High Converting Marketing Experiences and A/B Testing
In a recent webinar celebrating CRO day and all the best tips in the industry for helping today’s digital marketers increase their conversion, Adam Aramescu, walked us through the ins and outs of what makes A/B testing so great. For those of us at Convert, we also think A/B testing is such a valuable tool because what you intuitively think will make the best tag, call to action, or headline sometimes just doesn’t work for the majority of your visitors.
Here’s what else he had to say about why you should be using A/B testing and how to get the highest conversions out of it.
“We rely on testing to just make better decisions. People are really fascinating and interesting…and weird. It’s really hard to guess their behaviors accurately.” – Peter Kochley, founder of Upworthy.
Why A/B Testing?
For Aramescu, A/B testing is the key pathway to optimization, for any website. He points out that major players on the Internet today producing shareable content that gets a huge amount of attention across the web, like Upworthy, use A/B testing to be constantly improving and gearing their content to their users.
Peter Kochley, founder of Upworthy went so far as to say: “We rely on testing to just make better decisions. People are really fascinating and interesting…and weird. It’s really hard to guess their behaviors accurately.”
That’s why for digital marketers like Aramescu testing becomes so crucial. At the end of the day, all the psychology and design tricks you might know can’t really tune you into what your target audiences want and like. But, A/B testing can. Of course, then the question becomes how can you really create the best tests?
Aramescu sees three ways that every marketer and developer can better use A/B testing to improve conversion and in general create an engaging site:
- Transform traditional processes
- Make bold changes, and then scale them back
- Leverage the collective creativity of your team
[Tweet “It’s hard to guess people’s behavior. -Peter Kochley, founder of @Upworthy #abtesting”]
Transforming the Traditional
“Optimization is a journey, not a destination,” Aramescu points out. He means that no one brand can sit down and create the perfect site for all of their customers in one go–the best brands and the best sites will be constantly evolving, changing, and transforming.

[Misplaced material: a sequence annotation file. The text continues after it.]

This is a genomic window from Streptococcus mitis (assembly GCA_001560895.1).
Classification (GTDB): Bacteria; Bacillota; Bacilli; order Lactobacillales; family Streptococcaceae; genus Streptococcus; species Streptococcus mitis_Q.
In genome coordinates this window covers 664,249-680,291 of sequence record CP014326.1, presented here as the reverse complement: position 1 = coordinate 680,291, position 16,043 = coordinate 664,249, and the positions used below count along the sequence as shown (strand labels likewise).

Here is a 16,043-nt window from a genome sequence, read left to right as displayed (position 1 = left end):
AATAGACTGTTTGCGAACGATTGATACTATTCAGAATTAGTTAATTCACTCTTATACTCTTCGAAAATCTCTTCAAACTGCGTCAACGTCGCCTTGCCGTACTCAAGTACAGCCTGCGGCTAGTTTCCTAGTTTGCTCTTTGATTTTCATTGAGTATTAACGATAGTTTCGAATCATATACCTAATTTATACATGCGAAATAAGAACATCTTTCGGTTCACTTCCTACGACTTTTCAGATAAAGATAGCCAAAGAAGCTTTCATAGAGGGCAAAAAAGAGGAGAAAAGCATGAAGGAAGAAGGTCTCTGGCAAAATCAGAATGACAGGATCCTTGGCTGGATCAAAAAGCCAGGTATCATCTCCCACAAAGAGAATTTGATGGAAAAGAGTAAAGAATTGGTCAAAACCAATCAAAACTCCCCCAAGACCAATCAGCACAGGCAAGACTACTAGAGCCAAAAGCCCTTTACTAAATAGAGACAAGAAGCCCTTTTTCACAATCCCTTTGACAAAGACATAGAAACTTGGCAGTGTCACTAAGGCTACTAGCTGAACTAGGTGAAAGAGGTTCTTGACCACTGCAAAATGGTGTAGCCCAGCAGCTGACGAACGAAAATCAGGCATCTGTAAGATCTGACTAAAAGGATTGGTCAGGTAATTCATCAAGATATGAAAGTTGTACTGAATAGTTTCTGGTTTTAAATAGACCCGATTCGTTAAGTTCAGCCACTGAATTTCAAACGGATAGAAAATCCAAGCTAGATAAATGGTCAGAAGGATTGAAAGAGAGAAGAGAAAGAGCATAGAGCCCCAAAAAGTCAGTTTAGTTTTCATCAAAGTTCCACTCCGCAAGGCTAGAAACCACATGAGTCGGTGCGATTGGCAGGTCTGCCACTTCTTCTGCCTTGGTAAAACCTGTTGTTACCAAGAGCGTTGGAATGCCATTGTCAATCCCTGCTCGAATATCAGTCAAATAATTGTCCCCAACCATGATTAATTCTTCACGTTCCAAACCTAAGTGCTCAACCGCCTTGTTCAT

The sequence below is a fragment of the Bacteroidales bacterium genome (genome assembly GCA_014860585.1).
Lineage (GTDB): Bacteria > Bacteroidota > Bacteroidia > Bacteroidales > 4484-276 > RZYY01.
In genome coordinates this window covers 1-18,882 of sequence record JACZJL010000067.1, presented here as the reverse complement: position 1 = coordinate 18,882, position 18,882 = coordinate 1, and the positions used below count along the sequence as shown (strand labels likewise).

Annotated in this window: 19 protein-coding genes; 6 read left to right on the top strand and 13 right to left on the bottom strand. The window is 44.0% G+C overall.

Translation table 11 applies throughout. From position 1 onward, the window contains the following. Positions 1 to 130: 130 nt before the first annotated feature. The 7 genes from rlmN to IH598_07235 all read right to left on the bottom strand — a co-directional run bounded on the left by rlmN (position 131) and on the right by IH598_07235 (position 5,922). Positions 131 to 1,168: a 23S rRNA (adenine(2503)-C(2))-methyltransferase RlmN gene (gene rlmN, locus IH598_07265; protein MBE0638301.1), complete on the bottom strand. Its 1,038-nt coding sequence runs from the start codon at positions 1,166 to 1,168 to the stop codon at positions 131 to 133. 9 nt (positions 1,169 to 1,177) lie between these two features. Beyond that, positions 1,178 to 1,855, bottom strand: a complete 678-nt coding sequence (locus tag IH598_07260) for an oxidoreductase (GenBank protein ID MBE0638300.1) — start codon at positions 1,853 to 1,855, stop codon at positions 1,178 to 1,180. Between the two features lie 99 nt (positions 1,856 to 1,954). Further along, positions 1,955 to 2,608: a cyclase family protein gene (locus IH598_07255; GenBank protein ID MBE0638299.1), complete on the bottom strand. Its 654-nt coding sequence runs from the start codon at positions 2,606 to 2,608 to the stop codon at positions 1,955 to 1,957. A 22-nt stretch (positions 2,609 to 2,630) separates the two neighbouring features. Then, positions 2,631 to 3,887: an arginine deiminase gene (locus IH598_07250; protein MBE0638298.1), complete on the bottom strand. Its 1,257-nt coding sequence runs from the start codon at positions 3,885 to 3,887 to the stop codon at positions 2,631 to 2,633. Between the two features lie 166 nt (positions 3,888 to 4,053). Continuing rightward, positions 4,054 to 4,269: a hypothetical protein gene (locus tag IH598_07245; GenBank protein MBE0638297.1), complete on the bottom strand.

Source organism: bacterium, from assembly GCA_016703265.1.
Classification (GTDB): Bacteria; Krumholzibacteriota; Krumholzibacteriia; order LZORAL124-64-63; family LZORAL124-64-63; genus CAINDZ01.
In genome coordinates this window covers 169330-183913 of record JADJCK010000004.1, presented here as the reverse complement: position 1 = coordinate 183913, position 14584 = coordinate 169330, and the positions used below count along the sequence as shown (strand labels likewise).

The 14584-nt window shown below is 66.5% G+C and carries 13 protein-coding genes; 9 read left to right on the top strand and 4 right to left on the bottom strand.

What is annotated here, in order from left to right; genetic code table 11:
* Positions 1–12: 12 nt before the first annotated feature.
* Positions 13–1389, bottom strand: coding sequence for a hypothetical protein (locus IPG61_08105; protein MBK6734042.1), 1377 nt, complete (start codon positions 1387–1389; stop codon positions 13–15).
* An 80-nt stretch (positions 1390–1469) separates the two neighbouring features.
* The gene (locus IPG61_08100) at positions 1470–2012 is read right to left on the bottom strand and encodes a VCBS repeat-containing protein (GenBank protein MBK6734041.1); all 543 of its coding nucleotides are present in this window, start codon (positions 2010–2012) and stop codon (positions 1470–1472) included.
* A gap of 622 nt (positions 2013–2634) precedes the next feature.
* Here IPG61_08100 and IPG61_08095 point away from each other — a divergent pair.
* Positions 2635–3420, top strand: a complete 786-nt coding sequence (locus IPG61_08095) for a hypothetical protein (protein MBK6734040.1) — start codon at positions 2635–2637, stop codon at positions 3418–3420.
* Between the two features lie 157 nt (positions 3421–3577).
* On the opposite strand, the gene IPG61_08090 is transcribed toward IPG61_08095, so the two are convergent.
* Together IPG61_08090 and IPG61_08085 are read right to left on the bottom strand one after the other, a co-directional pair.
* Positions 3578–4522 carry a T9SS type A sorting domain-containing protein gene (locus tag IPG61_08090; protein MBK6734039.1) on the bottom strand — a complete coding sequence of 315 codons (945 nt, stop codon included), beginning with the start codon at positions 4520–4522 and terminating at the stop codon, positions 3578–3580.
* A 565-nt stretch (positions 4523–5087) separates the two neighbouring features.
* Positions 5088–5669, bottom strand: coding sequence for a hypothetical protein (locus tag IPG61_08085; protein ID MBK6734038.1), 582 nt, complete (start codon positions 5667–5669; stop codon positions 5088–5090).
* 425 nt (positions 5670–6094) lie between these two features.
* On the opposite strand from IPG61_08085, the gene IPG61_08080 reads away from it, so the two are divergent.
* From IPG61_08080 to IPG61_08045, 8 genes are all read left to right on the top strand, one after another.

This continuous reinvention of the traditional, or even what people expect, creates new opportunities for engagement with old users and brand new ones, you should be constantly looking for potential areas of improvement.
By digging through analytics, surveys, and of course the creative thinking of your team members, you can start building hypotheses about where the site could potentially improve. Then through an A/B test, you can get real results about whether or not you were right.
[Tweet “Personalized landing pages for target audiences for sure increase in user engagement. #cro”]
Of course, not every test would produce incredible results, but every test can still be valuable. In fact, the tests that produce “losers” can be even more effective in helping you to understand your leads and site visitors. Think of tests as efficiency tools that will save you the time and money you might waste on using underdeveloped ideas for permanent changes.
“What I really like about A/B testing is that it relies on the creativity of humans.” -Adam Aramescu
Think Big with Your Experiments
A/B testing is built around the idea of iterations, trying out different versions of essentially the same thing. However, with each experiment you will want to escape the mindset that you are only making a new iteration of the same thing. Your experiments should be bold and reaching for new heights in creativity.
A/B testing relies on the creativity of humans, a test is the opportunity to use all your resources.
Too often, sites will simply alter colors or placement of content. But, there has already been a lot of research on optimal colors and page design, so why waste the valuable data a test will produce on changing just one button? Your test can and should be the opportunity to try out a new payment option or a completely new service.
How many conversions could you get if you add a new method for installment payments or free trials? How many conversions could you get if you started offering a consultation service? These are the questions that are so hard to answer concretely, until you try. If an idea proves too bold, you can start to scale it back, but it’s best to really go for the best possible results the first time around.
Leverage Collective Creativity
Speaking of all those creative minds you have on your team, A/B tests are not only an opportunity to optimize your site, but the way your team functions. A/B test results produce a tremendous amount of data, and keeping that information within the leadership stifles the potential for new ideas.
Keeping your team close to the data that is available will help you to discover new ideas and hypotheses for new tests, which will then continue to create new, better opportunities. Think of tests as the trial and error tool that will improve not just your site, but the way you communicate with your team and generate new possibilities.
[Tweet “Optimization is a journey, not a destination. #cro”]
When you start to optimize your team’s communication, make bolder decisions, and keep these processes running continuously, you will be consistently testing and improving your organization and your website. That’s how the master of conversion rate optimization use A/B testing to deliver dynamic sites that consistently grab the attention of new and familiar users.